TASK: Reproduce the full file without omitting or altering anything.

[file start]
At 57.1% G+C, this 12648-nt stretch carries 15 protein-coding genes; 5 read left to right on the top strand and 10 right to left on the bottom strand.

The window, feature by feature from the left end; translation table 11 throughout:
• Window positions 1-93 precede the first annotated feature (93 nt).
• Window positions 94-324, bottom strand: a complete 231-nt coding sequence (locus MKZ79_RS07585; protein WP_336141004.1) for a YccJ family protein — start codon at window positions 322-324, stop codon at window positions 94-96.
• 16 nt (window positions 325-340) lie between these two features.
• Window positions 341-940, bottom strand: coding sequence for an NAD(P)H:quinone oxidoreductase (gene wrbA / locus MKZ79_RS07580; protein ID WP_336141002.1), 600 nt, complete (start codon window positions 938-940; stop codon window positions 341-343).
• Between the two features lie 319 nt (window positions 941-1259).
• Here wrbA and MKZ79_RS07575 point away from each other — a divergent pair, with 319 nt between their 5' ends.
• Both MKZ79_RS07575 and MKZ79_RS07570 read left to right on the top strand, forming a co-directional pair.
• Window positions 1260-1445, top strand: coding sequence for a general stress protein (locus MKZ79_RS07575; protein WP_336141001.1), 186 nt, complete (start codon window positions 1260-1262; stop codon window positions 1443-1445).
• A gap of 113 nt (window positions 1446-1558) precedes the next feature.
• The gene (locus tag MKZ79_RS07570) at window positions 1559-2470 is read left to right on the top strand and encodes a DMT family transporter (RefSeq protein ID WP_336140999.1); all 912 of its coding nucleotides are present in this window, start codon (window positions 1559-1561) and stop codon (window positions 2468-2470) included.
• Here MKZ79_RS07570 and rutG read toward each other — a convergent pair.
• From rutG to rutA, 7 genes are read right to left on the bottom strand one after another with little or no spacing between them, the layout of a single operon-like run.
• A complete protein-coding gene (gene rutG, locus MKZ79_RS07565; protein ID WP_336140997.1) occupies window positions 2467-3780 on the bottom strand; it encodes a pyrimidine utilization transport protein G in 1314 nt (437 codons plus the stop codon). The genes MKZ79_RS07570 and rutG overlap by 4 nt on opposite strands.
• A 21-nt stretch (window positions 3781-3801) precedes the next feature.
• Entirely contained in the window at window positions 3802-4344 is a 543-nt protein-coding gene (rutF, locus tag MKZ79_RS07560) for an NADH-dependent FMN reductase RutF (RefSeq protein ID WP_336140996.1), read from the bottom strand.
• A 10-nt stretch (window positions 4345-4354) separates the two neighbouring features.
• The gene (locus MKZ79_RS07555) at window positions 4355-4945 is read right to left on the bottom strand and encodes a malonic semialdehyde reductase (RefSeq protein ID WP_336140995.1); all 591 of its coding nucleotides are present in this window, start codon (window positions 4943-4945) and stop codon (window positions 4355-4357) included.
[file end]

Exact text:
At 57.1% G+C, this 12648-nt stretch carries 15 protein-coding genes; 5 read left to right on the top strand and 10 right to left on the bottom strand.

The window, feature by feature from the left end; translation table 11 throughout:
• Window positions 1-93 precede the first annotated feature (93 nt).
• Window positions 94-324, bottom strand: a complete 231-nt coding sequence (locus MKZ79_RS07585; protein WP_336141004.1) for a YccJ family protein — start codon at window positions 322-324, stop codon at window positions 94-96.
• 16 nt (window positions 325-340) lie between these two features.
• Window positions 341-940, bottom strand: coding sequence for an NAD(P)H:quinone oxidoreductase (gene wrbA / locus MKZ79_RS07580; protein ID WP_336141002.1), 600 nt, complete (start codon window positions 938-940; stop codon window positions 341-343).
• Between the two features lie 319 nt (window positions 941-1259).
• Here wrbA and MKZ79_RS07575 point away from each other — a divergent pair, with 319 nt between their 5' ends.
• Both MKZ79_RS07575 and MKZ79_RS07570 read left to right on the top strand, forming a co-directional pair.
• Window positions 1260-1445, top strand: coding sequence for a general stress protein (locus MKZ79_RS07575; protein WP_336141001.1), 186 nt, complete (start codon window positions 1260-1262; stop codon window positions 1443-1445).
• A gap of 113 nt (window positions 1446-1558) precedes the next feature.
• The gene (locus tag MKZ79_RS07570) at window positions 1559-2470 is read left to right on the top strand and encodes a DMT family transporter (RefSeq protein ID WP_336140999.1); all 912 of its coding nucleotides are present in this window, start codon (window positions 1559-1561) and stop codon (window positions 2468-2470) included.
• Here MKZ79_RS07570 and rutG read toward each other — a convergent pair.
• From rutG to rutA, 7 genes are read right to left on the bottom strand one after another with little or no spacing between them, the layout of a single operon-like run.
• A complete protein-coding gene (gene rutG, locus MKZ79_RS07565; protein ID WP_336140997.1) occupies window positions 2467-3780 on the bottom strand; it encodes a pyrimidine utilization transport protein G in 1314 nt (437 codons plus the stop codon). The genes MKZ79_RS07570 and rutG overlap by 4 nt on opposite strands.
• A 21-nt stretch (window positions 3781-3801) precedes the next feature.
• Entirely contained in the window at window positions 3802-4344 is a 543-nt protein-coding gene (rutF, locus tag MKZ79_RS07560) for an NADH-dependent FMN reductase RutF (RefSeq protein ID WP_336140996.1), read from the bottom strand.
• A 10-nt stretch (window positions 4345-4354) separates the two neighbouring features.
• The gene (locus MKZ79_RS07555) at window positions 4355-4945 is read right to left on the bottom strand and encodes a malonic semialdehyde reductase (RefSeq protein ID WP_336140995.1); all 591 of its coding nucleotides are present in this window, start codon (window positions 4943-4945) and stop codon (window positions 4355-4357) included.